I've also been kind of busy in meatspace. My house now has functioning hot water pipes, repaired drywall, a pane of glass which is not cracked, two new sets of blinds, a new cubby shelf, and a brand spanking new desk which my wife kindly purchased for our five year anniversary and which I will be putting together as soon as it gets here.

Five is the Wood anniversary, I'm told. Stop sniggering. I got her a jewelry box. It looks lovely.

My current desk is one of those small-but-serviceable metal computer desks that lets you sit at a terminal and not much else. It is falling apart because it was put together shoddily (by moi), or because it was manufactured shoddily in the first place. I can believe either or both. The keyboard tray is currently sitting at a 40 degree angle where my feet ought to go. I am ready for a replacement.

Does the Goodwill take a partially-assembled desk? It still works fine as a desk. Just not, you know, as a desk with a sliding keyboard platform thing.

Oh yeah, I also rebuilt my entire home network after my venerable wireless router (God bless the Linksys WRT54GS!) began dropping connections about every other day. There is only so many times in a week I am willing to pull the plug and count to thirty. I replaced the wizened blue box with an Airport Extreme, which means Apple hardware has finally penetrated my home infrastructure. (iPods don't count.) Setup was a breeze once I remembered to power cycle my modem, and my whole network now runs on a sexy MAC-filtered WPA2-encrypted stream of secured data. (Thank God for firmware updates, or my TiVo would still have me stuck on sad sad WEP.)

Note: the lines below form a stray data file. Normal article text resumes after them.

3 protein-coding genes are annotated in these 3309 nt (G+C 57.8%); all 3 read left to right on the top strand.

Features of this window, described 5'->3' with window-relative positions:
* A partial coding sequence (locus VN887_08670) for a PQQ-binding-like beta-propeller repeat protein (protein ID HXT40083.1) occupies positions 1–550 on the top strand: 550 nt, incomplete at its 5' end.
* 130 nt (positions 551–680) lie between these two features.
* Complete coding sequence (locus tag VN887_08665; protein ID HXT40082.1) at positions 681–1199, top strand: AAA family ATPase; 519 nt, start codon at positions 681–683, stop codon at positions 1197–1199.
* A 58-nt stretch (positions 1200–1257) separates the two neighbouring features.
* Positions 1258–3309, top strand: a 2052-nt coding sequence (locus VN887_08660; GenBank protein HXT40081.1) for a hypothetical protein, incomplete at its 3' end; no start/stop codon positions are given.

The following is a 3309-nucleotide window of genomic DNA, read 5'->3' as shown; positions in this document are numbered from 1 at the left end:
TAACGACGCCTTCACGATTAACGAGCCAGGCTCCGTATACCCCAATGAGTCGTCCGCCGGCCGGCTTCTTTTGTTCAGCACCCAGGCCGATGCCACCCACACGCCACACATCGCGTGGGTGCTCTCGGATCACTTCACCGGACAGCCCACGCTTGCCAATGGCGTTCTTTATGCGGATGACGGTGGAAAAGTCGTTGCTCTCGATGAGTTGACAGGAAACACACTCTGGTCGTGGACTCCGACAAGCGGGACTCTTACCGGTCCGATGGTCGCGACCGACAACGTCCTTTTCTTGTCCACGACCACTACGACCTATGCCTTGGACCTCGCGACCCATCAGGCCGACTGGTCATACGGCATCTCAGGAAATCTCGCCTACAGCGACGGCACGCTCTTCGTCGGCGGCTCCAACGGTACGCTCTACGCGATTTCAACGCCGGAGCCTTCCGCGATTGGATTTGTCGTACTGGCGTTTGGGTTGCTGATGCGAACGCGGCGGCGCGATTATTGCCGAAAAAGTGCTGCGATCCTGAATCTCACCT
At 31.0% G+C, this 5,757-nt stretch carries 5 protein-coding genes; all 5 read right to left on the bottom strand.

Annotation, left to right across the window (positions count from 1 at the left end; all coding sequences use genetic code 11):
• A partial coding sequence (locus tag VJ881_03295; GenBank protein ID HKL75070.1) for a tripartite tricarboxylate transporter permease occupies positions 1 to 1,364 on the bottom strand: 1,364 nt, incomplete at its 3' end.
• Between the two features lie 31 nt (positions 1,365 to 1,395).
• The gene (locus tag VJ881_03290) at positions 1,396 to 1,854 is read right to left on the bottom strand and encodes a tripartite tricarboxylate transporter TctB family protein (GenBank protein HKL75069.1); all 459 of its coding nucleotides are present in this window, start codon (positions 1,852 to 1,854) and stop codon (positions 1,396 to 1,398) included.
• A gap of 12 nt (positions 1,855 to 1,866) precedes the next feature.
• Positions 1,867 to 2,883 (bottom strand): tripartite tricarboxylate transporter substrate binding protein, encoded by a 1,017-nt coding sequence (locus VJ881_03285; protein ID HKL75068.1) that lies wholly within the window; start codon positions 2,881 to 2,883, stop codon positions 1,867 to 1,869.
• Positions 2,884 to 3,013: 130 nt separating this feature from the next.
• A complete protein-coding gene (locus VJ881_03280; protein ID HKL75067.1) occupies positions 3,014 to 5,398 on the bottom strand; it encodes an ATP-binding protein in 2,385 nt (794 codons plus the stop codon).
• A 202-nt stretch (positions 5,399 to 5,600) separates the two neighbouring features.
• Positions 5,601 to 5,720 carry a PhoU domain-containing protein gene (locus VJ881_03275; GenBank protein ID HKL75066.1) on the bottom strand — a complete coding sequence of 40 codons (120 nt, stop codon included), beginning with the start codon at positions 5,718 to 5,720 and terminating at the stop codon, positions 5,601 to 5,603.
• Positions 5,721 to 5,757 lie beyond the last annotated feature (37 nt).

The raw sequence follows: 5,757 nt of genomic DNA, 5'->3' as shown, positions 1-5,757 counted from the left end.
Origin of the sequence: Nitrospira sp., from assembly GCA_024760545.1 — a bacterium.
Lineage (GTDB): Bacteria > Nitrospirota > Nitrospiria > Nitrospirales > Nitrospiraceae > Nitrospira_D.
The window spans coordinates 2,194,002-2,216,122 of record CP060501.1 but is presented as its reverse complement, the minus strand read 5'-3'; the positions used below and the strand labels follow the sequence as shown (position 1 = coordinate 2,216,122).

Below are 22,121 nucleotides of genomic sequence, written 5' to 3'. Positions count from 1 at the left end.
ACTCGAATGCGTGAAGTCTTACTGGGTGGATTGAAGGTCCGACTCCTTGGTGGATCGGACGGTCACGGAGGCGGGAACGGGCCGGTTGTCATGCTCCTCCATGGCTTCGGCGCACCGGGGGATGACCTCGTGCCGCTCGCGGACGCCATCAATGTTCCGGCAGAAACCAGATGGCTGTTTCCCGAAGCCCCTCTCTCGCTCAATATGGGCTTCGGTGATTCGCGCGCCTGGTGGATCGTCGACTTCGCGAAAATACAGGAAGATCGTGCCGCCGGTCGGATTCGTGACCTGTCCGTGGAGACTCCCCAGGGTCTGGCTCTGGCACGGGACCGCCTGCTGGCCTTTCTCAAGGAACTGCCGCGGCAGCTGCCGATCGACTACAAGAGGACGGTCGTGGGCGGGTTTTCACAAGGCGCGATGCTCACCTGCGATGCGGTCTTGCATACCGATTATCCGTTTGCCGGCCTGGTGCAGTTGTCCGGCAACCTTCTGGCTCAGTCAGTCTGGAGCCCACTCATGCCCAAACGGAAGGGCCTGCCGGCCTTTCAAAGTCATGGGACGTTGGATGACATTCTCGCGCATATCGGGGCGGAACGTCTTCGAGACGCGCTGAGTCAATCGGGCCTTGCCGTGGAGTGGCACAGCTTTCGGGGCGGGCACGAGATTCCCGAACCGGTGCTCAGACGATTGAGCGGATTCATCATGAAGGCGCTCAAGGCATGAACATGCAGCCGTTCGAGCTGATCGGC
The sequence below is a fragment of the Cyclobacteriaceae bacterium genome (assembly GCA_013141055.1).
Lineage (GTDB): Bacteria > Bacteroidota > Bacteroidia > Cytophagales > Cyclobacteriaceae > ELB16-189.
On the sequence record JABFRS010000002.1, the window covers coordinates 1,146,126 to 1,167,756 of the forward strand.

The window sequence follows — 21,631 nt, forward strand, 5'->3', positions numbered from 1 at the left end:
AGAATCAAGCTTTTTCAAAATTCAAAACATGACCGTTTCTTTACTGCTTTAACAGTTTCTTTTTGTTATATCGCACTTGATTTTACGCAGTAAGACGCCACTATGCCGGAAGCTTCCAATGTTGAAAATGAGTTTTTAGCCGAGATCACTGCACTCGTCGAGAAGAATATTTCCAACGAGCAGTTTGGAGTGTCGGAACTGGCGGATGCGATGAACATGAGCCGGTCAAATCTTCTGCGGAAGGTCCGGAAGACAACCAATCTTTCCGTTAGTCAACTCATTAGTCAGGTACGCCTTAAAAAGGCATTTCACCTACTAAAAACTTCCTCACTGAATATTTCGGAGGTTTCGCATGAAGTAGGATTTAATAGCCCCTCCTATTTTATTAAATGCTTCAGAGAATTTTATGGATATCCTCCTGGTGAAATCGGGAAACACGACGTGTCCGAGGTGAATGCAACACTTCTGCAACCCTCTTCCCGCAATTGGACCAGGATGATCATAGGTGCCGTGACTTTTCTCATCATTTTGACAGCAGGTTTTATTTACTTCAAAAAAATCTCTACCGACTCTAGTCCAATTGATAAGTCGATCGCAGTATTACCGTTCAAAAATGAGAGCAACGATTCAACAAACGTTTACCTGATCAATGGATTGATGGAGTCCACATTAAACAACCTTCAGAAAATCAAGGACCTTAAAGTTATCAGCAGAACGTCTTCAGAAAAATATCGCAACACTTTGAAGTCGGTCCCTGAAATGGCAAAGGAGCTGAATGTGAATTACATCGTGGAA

All of this, of course, is a distraction from what I'm supposed to be doing, which is Writing The Book. Or more properly, Prewriting The Book.

Everyone says you should outline, except for the people who say you should never outline, and I'm done listening to them because I always come out with something that bent at non-Euclidean angles halfway through. I don't believe a first draft should be perfect, but I do expect it to be coherent enough that I don't have to re-plot the entire book when I'm done drafting it.